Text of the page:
One hundred and ninety-four elite athletes performed jump squats against loads corresponding to 40%, 60%, and 80% of their respective body-mass. A linear regression analysis was performed to establish the relationship between muscle power expressions and jump squat height.
The coefficient of determination (R2) in the different linear regression models between muscle power-related variables and jump squat height, for the different load ranges, varied from 0.50 to 0.57 (for absolute power values) and from 0.72 to 0.78 (for relative power values [W/kg]). The mean propulsive power presented similar capacity to predict the jump squat height as the peakpower-related values. For all analyzed variables, this prediction power was increased when the absolute power values were normalized by the individuals' body-mass.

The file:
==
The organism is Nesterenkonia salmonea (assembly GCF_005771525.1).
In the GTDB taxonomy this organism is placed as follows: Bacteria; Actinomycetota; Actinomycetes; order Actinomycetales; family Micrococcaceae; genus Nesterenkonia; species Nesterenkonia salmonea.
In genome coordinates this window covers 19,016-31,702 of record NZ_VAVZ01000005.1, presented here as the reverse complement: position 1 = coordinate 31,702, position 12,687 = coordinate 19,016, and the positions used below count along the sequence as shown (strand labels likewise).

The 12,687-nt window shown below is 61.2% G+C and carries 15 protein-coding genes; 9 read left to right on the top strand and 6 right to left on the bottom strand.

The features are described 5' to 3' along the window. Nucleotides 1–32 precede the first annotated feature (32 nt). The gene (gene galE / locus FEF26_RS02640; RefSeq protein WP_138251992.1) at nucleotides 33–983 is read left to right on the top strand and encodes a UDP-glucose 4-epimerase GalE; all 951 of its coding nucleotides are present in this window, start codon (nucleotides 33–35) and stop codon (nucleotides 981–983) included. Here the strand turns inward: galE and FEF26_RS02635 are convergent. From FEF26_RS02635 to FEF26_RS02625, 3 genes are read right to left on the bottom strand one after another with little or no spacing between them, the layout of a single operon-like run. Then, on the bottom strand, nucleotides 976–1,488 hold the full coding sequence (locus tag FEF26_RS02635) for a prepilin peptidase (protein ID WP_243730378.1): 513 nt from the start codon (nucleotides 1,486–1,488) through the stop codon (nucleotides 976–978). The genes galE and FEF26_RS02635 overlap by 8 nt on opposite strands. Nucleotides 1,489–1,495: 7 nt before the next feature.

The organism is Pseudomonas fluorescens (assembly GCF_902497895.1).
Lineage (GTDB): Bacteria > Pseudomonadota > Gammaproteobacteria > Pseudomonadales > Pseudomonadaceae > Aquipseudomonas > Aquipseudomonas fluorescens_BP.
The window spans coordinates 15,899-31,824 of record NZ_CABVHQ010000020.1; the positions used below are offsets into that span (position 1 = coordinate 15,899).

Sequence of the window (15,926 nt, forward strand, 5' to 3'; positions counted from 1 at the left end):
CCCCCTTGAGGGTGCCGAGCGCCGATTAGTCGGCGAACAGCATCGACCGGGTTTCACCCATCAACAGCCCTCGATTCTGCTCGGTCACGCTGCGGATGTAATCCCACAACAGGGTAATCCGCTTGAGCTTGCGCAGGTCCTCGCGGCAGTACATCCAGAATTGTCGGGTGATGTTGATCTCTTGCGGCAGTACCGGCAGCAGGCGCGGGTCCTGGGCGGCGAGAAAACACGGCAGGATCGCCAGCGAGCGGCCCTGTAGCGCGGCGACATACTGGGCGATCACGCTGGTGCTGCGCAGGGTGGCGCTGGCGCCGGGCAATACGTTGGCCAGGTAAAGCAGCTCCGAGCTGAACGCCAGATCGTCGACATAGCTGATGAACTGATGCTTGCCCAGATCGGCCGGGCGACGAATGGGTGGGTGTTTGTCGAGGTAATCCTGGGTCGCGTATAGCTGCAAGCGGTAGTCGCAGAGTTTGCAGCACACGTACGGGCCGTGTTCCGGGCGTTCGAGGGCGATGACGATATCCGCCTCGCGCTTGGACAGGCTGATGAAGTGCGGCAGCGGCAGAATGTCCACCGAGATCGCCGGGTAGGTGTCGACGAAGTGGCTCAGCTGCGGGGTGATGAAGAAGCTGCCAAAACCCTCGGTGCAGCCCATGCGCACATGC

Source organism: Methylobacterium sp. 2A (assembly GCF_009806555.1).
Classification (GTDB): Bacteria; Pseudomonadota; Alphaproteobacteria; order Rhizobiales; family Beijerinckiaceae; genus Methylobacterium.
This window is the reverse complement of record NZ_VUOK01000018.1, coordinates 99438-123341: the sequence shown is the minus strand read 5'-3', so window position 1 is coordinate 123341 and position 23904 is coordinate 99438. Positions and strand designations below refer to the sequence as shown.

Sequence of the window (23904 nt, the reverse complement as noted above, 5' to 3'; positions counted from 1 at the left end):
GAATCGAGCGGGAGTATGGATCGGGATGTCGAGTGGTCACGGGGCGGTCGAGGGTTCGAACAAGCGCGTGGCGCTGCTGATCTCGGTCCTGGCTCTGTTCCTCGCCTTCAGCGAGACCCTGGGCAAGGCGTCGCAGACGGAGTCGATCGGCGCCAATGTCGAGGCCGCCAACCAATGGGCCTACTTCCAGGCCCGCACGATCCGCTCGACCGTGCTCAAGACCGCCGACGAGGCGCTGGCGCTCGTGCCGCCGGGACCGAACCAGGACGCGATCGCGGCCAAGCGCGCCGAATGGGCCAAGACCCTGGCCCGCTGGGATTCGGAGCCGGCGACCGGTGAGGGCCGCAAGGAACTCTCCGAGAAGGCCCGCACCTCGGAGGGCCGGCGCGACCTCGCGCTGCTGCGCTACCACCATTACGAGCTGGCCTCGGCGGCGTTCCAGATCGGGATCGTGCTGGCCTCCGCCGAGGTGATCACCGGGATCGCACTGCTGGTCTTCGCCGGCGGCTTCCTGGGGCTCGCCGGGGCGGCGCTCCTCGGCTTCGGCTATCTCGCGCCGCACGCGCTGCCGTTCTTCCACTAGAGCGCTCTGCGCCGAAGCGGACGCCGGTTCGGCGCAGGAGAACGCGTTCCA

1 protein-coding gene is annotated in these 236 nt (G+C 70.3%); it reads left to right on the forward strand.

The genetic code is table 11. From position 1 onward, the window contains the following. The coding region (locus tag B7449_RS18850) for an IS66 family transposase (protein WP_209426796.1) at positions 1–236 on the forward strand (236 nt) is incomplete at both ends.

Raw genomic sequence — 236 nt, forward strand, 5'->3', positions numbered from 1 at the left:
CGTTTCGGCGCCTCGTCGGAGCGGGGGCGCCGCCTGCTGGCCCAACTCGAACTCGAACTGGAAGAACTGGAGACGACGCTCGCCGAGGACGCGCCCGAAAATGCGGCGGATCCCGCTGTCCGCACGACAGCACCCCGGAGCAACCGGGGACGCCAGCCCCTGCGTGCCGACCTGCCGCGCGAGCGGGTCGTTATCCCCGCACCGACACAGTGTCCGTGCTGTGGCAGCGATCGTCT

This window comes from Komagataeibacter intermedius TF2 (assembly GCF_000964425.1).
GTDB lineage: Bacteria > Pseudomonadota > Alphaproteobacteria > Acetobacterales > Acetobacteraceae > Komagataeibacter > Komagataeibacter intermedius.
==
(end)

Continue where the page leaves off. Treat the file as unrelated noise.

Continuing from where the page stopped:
Selection of the values related to the mean propulsive phase to assess top-level athletes might be considered as an advantageous alternative, due to its adequacy to properly reflect the neuromuscular potential of the subjects in both ballistic and traditional exercises.